UN International Day of the Girl

This is why the role of women is seen to be so significant in fulfilling the Sustainable Development Goals by 2030. The correct partnership of men and women is part of the solution to transform the global economy and raising the bottom billion out of poverty.  

This report repeated the point that a good balance of men and women on decision making panels improved the quality of decisions made. It found that a critical mass of 30% women were necessary for significant results.

The House of Lords now has 29% women members. In the Commons 24% of MPs are women.

The Justina Mutale Leadership Foundation was launched during the programme. The Justina Mutale Foundation aims to empower and inspire women and girls to become future leaders in the workplace. (Other report http://ow.ly/U5UdS) Photo Link

The Justina Mutale Foundation aims to empower and inspire women and girls to become future leaders in the workplace. (Other report http://ow.ly/U5UdS) 

The Foundation was inaugurated in London during the programme by Justina Mutale to tackle gender inequality in the UK and around the world as part of her personal commitment to help achieve the Sustainable Development Goals (SDGs) on increasing women’s empowerment. Justina who was awarded the title African Woman of the Year in 2012 and is now a global ambassador for gender equality, said:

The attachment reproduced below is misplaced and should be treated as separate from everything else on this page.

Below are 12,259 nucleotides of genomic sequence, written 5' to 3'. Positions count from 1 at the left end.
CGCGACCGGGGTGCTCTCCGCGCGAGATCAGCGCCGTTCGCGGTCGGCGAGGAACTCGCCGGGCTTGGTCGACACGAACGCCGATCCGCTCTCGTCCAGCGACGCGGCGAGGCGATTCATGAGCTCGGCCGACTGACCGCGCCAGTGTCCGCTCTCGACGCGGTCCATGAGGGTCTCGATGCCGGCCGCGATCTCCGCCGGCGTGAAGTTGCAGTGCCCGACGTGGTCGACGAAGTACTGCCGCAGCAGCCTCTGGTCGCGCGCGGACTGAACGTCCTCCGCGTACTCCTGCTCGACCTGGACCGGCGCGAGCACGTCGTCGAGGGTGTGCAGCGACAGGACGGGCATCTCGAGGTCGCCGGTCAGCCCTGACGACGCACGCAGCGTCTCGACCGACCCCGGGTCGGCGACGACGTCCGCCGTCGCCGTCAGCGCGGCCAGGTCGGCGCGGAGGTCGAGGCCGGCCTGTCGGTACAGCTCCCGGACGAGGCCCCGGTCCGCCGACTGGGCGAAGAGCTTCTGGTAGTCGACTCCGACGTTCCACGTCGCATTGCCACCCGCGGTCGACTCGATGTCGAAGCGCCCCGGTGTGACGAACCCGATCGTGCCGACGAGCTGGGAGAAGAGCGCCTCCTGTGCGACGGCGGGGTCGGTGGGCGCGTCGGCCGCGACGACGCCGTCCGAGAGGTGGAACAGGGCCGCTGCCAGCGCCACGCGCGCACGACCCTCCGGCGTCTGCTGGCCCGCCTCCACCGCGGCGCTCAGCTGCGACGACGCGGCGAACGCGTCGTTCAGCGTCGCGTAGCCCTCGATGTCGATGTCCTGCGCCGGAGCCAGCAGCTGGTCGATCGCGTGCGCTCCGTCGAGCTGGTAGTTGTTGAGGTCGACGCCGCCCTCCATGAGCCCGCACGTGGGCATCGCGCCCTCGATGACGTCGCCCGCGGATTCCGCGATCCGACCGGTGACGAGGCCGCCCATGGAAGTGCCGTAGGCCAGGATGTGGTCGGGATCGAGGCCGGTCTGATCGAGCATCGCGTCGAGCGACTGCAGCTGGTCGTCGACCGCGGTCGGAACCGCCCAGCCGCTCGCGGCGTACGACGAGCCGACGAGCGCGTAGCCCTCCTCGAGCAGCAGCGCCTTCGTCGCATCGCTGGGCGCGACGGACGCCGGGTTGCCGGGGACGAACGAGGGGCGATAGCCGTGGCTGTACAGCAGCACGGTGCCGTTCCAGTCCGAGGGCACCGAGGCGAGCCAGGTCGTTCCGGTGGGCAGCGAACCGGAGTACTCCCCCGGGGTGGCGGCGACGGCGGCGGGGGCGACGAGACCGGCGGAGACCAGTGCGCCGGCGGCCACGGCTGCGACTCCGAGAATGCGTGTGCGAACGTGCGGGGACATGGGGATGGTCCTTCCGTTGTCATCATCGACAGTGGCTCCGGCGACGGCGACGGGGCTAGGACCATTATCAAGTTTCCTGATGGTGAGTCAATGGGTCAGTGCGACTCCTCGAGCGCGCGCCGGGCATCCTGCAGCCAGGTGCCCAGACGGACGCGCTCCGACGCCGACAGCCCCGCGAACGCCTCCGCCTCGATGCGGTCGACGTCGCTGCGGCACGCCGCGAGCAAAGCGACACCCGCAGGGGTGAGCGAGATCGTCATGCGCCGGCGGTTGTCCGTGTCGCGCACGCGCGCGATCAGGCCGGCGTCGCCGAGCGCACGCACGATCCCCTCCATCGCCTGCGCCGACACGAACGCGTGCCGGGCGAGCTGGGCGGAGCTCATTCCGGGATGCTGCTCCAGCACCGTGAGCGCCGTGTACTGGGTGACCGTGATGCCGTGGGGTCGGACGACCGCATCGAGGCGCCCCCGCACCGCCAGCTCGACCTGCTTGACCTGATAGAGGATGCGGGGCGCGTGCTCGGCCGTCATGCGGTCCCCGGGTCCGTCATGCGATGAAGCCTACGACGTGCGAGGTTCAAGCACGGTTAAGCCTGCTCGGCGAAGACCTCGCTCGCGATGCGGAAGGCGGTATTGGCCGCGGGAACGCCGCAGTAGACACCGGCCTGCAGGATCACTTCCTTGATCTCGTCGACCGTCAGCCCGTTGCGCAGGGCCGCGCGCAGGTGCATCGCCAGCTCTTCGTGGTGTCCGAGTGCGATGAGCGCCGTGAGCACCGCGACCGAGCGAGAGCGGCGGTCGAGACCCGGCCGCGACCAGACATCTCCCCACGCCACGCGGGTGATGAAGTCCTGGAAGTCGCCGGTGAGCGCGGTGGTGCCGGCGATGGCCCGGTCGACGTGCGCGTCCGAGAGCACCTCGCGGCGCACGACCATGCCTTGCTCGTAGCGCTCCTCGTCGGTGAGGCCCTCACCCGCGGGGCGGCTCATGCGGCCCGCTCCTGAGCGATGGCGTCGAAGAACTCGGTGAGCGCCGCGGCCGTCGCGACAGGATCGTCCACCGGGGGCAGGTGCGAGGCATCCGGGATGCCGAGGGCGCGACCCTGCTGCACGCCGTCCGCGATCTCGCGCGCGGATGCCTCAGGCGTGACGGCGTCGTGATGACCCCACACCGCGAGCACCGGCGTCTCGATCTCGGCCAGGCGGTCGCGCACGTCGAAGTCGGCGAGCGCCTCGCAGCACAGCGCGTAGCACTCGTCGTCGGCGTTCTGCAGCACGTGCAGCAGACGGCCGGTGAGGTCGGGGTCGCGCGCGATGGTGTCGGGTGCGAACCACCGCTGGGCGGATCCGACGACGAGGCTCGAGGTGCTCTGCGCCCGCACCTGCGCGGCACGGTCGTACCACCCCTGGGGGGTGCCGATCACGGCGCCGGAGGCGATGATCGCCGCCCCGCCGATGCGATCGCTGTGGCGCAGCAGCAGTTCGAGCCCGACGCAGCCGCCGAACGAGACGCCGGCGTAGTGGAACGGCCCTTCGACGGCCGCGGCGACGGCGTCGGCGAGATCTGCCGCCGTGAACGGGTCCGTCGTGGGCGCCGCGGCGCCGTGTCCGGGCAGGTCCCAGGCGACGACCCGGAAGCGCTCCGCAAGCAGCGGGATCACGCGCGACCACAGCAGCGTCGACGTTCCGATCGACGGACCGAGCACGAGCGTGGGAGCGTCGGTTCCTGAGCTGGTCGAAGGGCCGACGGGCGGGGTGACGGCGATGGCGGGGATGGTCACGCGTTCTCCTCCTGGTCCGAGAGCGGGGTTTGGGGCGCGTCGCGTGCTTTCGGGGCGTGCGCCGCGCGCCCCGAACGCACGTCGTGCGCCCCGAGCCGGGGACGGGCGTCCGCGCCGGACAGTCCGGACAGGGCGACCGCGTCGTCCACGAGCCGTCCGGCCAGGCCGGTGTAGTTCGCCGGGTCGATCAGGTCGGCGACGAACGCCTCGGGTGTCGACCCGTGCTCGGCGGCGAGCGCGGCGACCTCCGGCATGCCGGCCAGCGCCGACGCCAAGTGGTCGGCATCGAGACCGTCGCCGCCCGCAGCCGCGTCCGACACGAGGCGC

“As women of the 21st century it is important to empower ourselves so that women and girls can become effective and influential players in business, politics, society, and the environment, science, Technology and all other walks of life. To do this, women and girls need to be equipped with the necessary leadership skills that are required to dare the difference and to close the gender gap."

Celebrating the

2015 UNITED NATIONS INTERNATIONA DAY OF THE GIRL

Featuring

OFFICIAL LAUNCH OF THE JUSTINA MUTALE FOUNDATION

 

Thursday 29 October 2015